Alternatively, if the Fuji still works and does the job just keep it in your camera bag ready for those types of shots. overall, that seems the easiest and best solution unless you really want to get heavily into macro shooting.

I hope that I've helped you, please ask more if there's anything unclear. I've tried to keep a very complicated subject as simple as possible. Please also take a moment to rate my answer.

Mar 05, 2010 | Tamron 28-300mm f/3.5-6.3 DI XR for Canon

1 Answer

I can't get the macro adapter to work ?


Put the macro adapter on the camera and move the camera in and out from an object to try to focus the object in the display. Remember, macro is very small, very close and very small field-of-focus. I hope this helps.

May 28, 2009 | Vivitar Telephoto 100mm f/3.5 Macro Manual...

1 Answer

Pentax screw to bayonet


Easy I purchased an adaptor ring to convert screw mount to "K"

Mar 27, 2009 | Vivitar Telephoto 100mm f/3.5 Macro Manual...

2 Answers

Blurry pictuers


First of all, tele-multipliers or tele-converters do not have the greatest optics in the world, and are usually fine for close up images but not much else. Secondly, they do restrict the amount of light coming into the camera which could interfere with the internal metering. Third, you have additional lens surfaces to get dirty. To fix the problem, start with the easy one, and clean all lens surfaces meticulously with a soft lint free cloth. If that doesn't fix it, try shooting non-moving objects in brightly lit areas. If you are still getting blurry pictures, try using the tele-converter on a close-up image within the focal length of the lens combination. If that doesn't work, give the teleconverter to someone you don't like and go buy a good quality 50-135mm zoom lens. Vivitar, Sigma, or other similar lenses are good quality and are very reasonably priced.

Mar 02, 2009 | Digital Optics 52mm Camera/Video 2.0x...

1 Answer

How do I know what size lenses to look for?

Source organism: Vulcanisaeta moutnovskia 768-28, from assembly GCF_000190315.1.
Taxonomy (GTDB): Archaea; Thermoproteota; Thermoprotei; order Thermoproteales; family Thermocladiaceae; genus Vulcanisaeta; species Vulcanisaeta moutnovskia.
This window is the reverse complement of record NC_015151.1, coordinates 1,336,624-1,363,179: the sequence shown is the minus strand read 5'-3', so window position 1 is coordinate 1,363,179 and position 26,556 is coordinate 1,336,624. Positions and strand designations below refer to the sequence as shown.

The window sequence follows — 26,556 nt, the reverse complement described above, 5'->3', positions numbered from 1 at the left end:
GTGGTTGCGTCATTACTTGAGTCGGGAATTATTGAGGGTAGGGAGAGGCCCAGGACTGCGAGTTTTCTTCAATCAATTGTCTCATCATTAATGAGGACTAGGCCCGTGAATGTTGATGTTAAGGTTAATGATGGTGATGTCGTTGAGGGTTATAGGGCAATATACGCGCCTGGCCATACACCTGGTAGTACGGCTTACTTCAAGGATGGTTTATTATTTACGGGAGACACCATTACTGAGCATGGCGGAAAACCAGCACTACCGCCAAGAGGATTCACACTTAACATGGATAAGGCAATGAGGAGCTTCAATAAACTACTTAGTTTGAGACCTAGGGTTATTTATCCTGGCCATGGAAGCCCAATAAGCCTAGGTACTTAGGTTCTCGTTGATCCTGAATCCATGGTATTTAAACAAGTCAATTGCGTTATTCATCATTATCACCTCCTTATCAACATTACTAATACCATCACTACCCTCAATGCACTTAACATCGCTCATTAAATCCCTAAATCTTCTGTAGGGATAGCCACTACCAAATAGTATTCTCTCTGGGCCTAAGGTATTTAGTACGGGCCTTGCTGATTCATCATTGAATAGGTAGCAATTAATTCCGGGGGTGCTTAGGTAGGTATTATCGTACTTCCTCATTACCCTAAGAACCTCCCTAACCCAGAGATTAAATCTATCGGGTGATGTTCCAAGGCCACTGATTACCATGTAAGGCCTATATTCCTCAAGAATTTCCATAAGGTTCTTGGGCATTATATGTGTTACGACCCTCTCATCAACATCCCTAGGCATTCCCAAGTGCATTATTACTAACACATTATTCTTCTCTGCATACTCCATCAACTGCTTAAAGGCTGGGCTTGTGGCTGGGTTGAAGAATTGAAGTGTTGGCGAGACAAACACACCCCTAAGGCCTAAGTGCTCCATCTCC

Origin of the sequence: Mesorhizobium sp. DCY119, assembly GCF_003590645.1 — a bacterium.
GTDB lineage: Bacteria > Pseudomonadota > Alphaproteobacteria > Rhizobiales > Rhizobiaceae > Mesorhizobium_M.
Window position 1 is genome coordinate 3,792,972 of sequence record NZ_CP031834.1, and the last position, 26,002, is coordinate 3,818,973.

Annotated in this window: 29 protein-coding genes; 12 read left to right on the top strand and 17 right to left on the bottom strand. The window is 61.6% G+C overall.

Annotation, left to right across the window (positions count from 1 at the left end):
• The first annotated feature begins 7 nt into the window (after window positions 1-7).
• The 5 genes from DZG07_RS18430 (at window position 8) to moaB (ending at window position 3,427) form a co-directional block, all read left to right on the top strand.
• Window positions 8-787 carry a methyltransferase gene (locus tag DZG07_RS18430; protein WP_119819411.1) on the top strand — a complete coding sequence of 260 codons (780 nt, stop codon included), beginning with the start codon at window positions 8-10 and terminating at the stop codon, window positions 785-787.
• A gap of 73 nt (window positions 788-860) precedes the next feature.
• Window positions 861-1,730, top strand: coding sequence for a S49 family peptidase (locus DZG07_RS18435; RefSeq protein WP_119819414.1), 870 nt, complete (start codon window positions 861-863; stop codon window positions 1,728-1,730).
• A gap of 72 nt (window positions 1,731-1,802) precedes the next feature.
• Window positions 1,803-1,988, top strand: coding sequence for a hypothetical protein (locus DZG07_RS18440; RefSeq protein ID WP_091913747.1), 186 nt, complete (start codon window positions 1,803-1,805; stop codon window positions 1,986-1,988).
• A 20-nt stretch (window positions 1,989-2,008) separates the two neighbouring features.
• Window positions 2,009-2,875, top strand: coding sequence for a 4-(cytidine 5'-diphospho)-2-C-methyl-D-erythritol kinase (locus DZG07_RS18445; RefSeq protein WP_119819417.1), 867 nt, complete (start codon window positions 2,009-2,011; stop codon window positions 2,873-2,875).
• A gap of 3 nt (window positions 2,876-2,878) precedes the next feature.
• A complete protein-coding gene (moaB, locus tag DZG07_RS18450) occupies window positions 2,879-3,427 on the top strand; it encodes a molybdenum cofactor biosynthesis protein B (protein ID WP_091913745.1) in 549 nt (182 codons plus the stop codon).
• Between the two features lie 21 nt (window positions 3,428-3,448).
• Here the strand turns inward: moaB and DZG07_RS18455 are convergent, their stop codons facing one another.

Hi rlopez117,

Congratulations on the aquisition of such a great vintage camera!

Pentax cameras use a mount known as M42. This means it is a 42 millimeter diamater. You may also find this referred to as the Pentax mount, as Pentax (Asahi Optical) made this popular in the United States. With any camera, any lens you purchase should match the mount of the camera in order to be used together.

Thank you,
Jason,
Go Ahead. Use Us.

Jun 25, 2008 | Vivitar Telephoto 100mm f/3.5 Macro Manual...

1 Answer

Lense adapter and extra lenses for fuji finepix E900


There are several of what you are looking for on eBay. They are slip on to fit the E900

Jan 04, 2008 | Fuji FinePix E900 Lens Adaptor Ring Lens...

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I need to know the value and info on this lense


There are two versions of this lens.  The Telemacro version takes 77mm filters and is quite good.  It sells for $325-400 depending upon condition.  The other version "APO" is not very sharp and has low contrast.  It takes a 72mm filter and usually sells for approx. $125-$200.  I would not recommend this one for any serious photographer.  The Telemacro version is a nice affordable 400mm lens with decent performance.  Both lenses have slow AF, but the fast focusing alternatives are hundreds to thousands more.

Mar 13, 2007 | Sigma Telephoto 400mm f/5.6 APO HSM Macro...